3 Covered Calls for $1,000 in Monthly Income

Investors seeking additional ways to generate income should at least consider covered calls — one of my favorite strategies to use on stocks that I wouldn’t mind owning.

4 Covered Calls for $1,000 in Monthly Income

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I say “wouldn’t mind” to encompass stocks that I would definitely own with the intent to hold for a long time, as well as stocks that I might not want to hold for a long time — but that I feel safe enough with that if I get stuck with them, I’m OK.

That’s the trick with covered calls. If you buy a stock and sell covered calls against it, but then the stock isn’t called away, you end up holding it. If the strategy works as designed, you do hold the stock, but at expiration the share price is close to the same strike price at which you originally sold the covered calls. Then you turn around and sell them again.

And lastly, if the stock gets hit for a big loss before expiration, you’re stuck holding it, but you shouldn’t mind — after all, the idea is that you’re targeting stocks you believe will eventually exceed the price you paid for it!

Here are three such stocks I think are ripe for covered calls right now:

Covered Calls on Berkshire Hathaway (BRK.A, BRK.B) Stock

Covered Calls on Berkshire Hathaway (BRK.A, BRK.B) StockBerkshire Hathaway (BRK.A, BRK.B) is definitely a stock I want to own. So, it’s a good thing I own it!

Maybe you haven’t bought into Berkshire yet, but here’s a situation where you might (as long as the stock doesn’t get called away, of course).

One thing seems certain when it comes to the house that Warren Buffett built, and that’s if the stock falls apart, it’s going to get its mojo back.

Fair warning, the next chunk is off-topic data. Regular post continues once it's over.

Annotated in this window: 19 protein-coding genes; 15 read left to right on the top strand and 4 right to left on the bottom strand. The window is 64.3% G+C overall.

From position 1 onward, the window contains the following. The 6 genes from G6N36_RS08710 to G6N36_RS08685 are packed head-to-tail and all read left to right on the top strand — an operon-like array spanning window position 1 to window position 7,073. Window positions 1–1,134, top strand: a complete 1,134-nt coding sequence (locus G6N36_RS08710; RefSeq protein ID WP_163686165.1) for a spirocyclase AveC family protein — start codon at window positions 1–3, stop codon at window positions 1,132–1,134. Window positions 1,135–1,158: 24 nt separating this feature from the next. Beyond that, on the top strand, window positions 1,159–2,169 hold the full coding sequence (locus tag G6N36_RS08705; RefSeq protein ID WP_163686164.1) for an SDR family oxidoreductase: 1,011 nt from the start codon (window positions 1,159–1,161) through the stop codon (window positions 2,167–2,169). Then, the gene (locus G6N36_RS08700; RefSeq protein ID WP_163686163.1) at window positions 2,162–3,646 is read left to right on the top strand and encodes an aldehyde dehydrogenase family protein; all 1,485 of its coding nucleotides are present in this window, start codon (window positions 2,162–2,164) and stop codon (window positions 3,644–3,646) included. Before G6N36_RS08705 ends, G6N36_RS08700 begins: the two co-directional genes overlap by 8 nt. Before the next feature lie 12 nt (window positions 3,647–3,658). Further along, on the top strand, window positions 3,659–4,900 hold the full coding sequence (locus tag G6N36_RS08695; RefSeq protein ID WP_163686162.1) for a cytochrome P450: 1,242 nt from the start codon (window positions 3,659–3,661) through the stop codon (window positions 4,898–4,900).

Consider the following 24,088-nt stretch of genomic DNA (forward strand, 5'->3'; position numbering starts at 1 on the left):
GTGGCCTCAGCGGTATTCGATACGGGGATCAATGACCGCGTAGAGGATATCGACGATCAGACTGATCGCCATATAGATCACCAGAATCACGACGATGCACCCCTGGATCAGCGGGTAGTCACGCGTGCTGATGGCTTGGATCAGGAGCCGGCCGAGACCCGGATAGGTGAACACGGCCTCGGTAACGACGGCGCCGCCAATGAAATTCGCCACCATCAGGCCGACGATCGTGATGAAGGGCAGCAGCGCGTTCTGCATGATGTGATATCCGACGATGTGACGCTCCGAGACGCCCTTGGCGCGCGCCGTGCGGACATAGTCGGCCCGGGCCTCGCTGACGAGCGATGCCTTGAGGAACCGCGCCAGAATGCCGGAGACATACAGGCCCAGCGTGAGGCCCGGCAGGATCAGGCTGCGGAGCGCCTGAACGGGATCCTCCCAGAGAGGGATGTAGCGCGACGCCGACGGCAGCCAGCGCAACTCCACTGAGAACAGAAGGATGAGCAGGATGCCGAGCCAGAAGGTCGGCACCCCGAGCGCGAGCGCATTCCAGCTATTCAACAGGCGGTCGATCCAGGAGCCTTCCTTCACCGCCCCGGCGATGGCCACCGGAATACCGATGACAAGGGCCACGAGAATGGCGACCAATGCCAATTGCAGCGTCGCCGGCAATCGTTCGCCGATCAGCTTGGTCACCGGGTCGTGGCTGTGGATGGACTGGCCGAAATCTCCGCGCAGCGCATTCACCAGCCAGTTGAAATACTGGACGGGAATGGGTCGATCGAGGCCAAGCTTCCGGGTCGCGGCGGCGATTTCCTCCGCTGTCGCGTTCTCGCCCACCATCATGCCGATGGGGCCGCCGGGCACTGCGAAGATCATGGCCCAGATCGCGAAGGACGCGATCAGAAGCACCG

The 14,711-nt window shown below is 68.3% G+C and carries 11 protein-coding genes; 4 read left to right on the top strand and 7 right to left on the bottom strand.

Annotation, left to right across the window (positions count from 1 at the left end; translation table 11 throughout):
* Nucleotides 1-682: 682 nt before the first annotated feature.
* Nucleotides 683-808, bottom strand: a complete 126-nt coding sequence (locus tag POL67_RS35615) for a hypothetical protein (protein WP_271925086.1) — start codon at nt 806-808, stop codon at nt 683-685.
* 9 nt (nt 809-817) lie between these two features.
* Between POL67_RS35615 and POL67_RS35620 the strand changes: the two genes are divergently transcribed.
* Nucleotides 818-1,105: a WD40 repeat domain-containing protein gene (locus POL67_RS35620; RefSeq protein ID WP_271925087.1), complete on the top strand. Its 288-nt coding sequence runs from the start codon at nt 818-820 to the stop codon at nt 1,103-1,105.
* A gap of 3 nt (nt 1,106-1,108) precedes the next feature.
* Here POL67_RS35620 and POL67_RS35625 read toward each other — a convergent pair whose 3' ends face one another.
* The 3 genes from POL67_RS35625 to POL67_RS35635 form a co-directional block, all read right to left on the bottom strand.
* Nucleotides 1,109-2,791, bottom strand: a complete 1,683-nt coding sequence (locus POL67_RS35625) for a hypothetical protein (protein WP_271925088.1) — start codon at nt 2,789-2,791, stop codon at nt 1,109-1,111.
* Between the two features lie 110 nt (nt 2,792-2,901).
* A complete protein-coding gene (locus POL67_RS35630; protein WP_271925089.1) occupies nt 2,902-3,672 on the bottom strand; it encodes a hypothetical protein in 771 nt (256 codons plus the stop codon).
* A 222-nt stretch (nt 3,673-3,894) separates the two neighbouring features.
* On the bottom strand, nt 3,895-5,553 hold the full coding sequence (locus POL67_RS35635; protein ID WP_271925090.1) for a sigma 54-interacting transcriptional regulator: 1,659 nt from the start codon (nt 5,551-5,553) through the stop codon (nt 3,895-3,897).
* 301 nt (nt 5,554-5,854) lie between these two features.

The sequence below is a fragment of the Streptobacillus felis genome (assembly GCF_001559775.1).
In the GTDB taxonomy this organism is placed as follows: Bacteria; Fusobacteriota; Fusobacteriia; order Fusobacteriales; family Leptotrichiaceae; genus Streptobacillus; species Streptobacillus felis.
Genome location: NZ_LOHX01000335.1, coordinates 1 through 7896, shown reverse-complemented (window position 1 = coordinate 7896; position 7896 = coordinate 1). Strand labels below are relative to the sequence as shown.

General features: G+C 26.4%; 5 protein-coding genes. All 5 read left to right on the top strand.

BRK.B stock closed Thursday at $142.64. I would sell two Sep $145 covered calls for $2.75 each, for a total of $550. That’s only a 2% return, but you are playing with a great stock, so I don’t expect a huge premium. In fact, that’s the point: BRK.B stock is simply a safe play.

You have $2.36, or about 1.7% of buffer before the stock gets to the strike price. Otherwise, there are worse things than getting “stuck” with Berkshire Hathaway.

Total Income: $550

Covered Calls on Raytheon (RTN) Stock

Covered Calls on Raytheon (RTN) StockNext, look at Raytheon (RTN). I like any stock in the defense sector because the U.S. is always going to need defense. And because there are only so many mega-contractors out there (and because Raytheon is one of them), RTN stock isn’t going to tank for very long if it does tank.

In this case, RTN stock closed at $101.24, and I’m going to suggest selling an in-the-money call.

If you sell two Aug $100 covered calls at $3.20, and the stock gets called away, you will net out $1.96 per contract, or $392 total. Now, that’s a pretty good thing just to start with.

However, with in-the-money covered calls, if the stock is not called away, you will get the full premium without incurring a capital loss, or $640 total. That would mean you’ll see anywhere from 1.9% to 3.2% return on this trade, or 12% to 19% annualized.

Total Income: $942 to $1190

Covered Calls on AT&T (T) Stock

Covered Calls on AT&T (T) StockI frankly don’t think much of AT&T (T), but the truth is that the company pumps out lots of cash flow, and investors are always going to provide a floor because it pays a 5.4% yield. So even though I think it’s a no-to-slow-growth company — even after it completes its DirecTV (DTV) merger — that dividend will always be attractive.

So with T stock at $35.03, you can reach into August for this trade. Sell two Aug $35 covered calls for 79 cents. If it gets called away, you net $152. If not, you get $158. Either way, that’s a 2.2% return, or about 13% annualized.

By the way, you’ll also get paid 1.35% for your quarterly dividend payment in July, so you get that bonus as well.

T stock also gives you diversification compared to the other two plays. And in the grand scheme of things, holding a telecom-satellite play, a defense play, and a conglomerate is almost like having a mini-mutual fund.

Total Income: $1,094 to $1,348

Lawrence Meyers is the CEO of PDL Capital, a specialty lender focusing on consumer finance. As of this writing, he was long BRK.B. He has 20 years’ experience in the stock market, and has written more than 1,200 articles on investing. He also is the Manager of the forthcoming Liberty Portfolio. Lawrence Meyers can be reached at TheLibertyPortfolio@gmail.com.

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